Report Card: Ghost in the Shell

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The movie Ghost in the Shell came out a full 6 years after Masamune Shirow’s cyberpunk manga “Mobile Armored Riot Police” was serialized, and preceded the two anime television series Ghost in the Shell: Stand Alone Complex, and Ghost in the Shell: S.A.C. 2nd GIG. The entire franchise is massive and massively influential. It’s fair enough to say that this film might be the worst in the series to evaluate, but I have to start somewhere, and the start is the most logical place for this.

Sci: B+ (3 of 4) How believable are the interfaces?

The main answer to this question has to do with whether you believe that artificial intelligence and its related concept machine sentience is possible. Several concepts rely on that given.

The main thing that’s frustrating in the film is that this artificial intelligence is not brought to bear in ways that seem obvious.

There are even a few interfaces that seem bad, useless, or impossible to apologize for:

These bad interfaces are minor exceptions, and there are reasons to debate why they’re not actually broken, but some artifact of the culture. All in all, not bad for a movie almost two decades old.

Fi: A (4 of 4)

How well do the interfaces inform the narrative of the story?

Technology isn’t window dressing for Ghost in the Shell. It is central to the plot, and interntally consistent in all the ways that matter.

  • Ghost hacking by public terminal tells of a society whose technology is fundamentally embedded in its infrastructure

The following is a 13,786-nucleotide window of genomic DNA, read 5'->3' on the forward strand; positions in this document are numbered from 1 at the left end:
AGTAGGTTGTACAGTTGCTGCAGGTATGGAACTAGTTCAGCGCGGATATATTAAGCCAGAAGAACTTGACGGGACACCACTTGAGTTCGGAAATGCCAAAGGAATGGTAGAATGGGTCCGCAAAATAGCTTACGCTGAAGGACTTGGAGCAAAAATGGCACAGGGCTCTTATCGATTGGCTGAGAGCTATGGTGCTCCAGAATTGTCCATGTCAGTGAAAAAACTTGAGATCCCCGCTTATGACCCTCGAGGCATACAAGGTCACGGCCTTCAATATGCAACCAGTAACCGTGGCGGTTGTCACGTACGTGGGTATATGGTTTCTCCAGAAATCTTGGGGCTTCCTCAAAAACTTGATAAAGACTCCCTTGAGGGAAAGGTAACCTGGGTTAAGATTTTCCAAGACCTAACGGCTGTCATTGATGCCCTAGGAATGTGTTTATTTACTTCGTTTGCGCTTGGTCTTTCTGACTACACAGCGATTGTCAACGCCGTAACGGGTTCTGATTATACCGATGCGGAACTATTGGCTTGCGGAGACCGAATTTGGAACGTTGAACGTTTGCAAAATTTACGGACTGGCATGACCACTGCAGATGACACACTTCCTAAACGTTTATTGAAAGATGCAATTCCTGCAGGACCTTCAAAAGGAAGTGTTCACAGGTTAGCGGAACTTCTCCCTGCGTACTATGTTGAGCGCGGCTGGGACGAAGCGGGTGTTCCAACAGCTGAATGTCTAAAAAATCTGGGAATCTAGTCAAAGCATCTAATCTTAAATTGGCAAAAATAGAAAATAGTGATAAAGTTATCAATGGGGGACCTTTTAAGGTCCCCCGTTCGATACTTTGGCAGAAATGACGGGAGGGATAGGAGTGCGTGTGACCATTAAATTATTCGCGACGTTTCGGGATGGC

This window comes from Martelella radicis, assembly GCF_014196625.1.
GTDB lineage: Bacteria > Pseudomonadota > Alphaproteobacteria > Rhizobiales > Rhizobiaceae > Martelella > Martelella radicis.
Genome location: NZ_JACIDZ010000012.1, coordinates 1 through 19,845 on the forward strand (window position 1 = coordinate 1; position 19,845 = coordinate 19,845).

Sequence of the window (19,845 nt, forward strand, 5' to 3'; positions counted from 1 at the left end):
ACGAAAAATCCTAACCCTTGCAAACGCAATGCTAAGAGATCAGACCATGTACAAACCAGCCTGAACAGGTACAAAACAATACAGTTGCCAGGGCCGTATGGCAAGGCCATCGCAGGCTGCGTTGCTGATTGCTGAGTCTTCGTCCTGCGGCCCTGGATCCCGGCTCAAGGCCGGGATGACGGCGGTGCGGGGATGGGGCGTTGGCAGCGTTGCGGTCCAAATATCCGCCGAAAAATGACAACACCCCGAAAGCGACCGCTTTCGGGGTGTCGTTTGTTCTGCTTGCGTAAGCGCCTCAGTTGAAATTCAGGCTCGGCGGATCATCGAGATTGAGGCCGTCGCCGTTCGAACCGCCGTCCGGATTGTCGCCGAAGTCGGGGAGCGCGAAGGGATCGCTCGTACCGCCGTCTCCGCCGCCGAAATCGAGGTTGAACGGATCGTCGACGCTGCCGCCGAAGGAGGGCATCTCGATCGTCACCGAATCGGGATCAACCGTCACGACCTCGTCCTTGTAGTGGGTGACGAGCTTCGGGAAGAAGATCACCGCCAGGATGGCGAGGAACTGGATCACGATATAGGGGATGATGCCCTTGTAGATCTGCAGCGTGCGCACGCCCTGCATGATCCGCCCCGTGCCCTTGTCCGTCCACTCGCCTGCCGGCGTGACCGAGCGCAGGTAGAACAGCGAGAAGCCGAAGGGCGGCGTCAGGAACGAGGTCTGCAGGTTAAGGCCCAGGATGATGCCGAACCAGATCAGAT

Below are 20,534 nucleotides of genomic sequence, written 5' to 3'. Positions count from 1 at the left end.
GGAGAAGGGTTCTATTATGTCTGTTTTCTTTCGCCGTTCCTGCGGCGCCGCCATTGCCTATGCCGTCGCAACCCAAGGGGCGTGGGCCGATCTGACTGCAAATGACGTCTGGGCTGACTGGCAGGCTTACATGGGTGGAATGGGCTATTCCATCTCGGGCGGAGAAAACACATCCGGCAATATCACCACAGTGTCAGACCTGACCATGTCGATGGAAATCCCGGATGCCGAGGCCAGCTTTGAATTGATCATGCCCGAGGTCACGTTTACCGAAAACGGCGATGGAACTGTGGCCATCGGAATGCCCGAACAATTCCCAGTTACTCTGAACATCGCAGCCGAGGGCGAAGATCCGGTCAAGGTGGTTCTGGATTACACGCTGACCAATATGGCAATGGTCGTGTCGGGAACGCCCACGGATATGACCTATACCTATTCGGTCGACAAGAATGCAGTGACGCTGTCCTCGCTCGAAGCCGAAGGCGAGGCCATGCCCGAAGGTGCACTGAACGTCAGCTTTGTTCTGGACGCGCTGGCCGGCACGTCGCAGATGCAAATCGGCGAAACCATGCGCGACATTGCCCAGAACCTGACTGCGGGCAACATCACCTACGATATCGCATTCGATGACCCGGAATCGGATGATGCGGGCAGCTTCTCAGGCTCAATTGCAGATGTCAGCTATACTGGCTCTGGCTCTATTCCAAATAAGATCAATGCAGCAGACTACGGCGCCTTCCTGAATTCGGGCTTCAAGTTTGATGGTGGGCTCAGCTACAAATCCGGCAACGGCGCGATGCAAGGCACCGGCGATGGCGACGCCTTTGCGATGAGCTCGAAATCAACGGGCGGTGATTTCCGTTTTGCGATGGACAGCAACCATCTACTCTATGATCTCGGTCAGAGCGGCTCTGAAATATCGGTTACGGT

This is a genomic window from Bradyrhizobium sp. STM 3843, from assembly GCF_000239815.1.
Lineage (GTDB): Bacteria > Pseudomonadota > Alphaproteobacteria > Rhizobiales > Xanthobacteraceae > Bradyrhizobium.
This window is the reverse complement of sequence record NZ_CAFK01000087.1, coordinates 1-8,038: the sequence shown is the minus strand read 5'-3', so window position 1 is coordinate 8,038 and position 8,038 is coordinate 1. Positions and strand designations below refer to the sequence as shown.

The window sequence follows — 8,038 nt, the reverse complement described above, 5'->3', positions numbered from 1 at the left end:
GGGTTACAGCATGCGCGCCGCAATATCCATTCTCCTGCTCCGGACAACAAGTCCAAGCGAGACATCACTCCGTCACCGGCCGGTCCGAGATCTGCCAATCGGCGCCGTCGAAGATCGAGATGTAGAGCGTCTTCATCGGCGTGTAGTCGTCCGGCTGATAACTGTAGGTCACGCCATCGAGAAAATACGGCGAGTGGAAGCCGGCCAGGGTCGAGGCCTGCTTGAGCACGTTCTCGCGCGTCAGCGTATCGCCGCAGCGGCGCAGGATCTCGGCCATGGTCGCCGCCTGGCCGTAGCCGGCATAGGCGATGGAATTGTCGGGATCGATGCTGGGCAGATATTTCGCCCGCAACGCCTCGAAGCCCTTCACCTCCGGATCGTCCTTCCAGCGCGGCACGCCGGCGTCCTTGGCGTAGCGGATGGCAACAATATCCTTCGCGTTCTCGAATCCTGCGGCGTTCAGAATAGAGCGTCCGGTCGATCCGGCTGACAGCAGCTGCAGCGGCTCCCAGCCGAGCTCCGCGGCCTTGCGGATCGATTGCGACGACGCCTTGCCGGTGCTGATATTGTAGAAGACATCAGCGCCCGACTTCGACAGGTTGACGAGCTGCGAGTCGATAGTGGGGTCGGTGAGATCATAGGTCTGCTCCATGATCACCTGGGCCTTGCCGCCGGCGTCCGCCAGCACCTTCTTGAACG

• The crappy security tells of heroes being savvy and heroic, and while perhaps a little overexplanatory, telling
  • The spider tank’s vision speaks of a terrifying inhuman intelligence
  • The tera-keyboard tells us how far cybernetics have come, and how technology is fundamentally embedded in human bodies.

Interfaces: A- (4 of 4)
How well do the interfaces equip the characters to achieve their goals?

All of them seem to, and some of them do so with a degree of savviness and sophistication.

  • Perpvision’s squint gestures let Kunasagi remain motionless while investigating her surroundings
  • Thermoptic camouflage lets its users make simple, synechdochic gestures to become quickly hidden
  • The tera-keyboard is the most powerful tool for capturing thought as its happening I’ve come across

The few that drag it down are:

These are more narrative than useful, and prevent me from awarding full marks.

Final Grade A- (11 of 12), BLOCKBUSTER

Related lessons from the book

  • The synechdochic gestures in the thermoptic camouflage Builds on what users already know (page 19)
  • The heavily layered, transparent green profiles seen in the movie fail to Avoid the confusion caused by too many overlapping, transparent layers (page 54)
  • The cyberneticist’s brain VP adheres to most of the Pepper’s ghost style (page 81)
  • The neck jacks certainly Let the user relax the body for brain procedures (page 135).
  • The scanner virtual reality in fact Deviates from the real world with caution (page 145)
  • The tera-keyboard doesn’t quite Visualize brain-reading interfaces (page 154) from the output side, but it certainly answers the opportunity from the input side.
  • Chief Aramaki knows too well that The human is sometimes the ideal interface (page 205)

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New lessons

  • The scanners should Distribute colors for readable contrasts.
  • The notion of squint gestures and synechdochic gestures suggests a tweak to the lesson on page 116, to make a new lesson I might call Put actuators in fitting parts.
  • Squint gestures also imply Social gestures should be subtle.
  • The pair of crappy interfaces remind us that Agentive interfaces should handle the mundane tasks.

To be honest, I would not have counted myself a fan of the movie before this review, even though I’d been to see it in the cinema on its release. After the review, though, I’m thoroughly impressed by the subtlety and richness of its interfaces. I’m now even curious to see the television show since fans say it’s even better.

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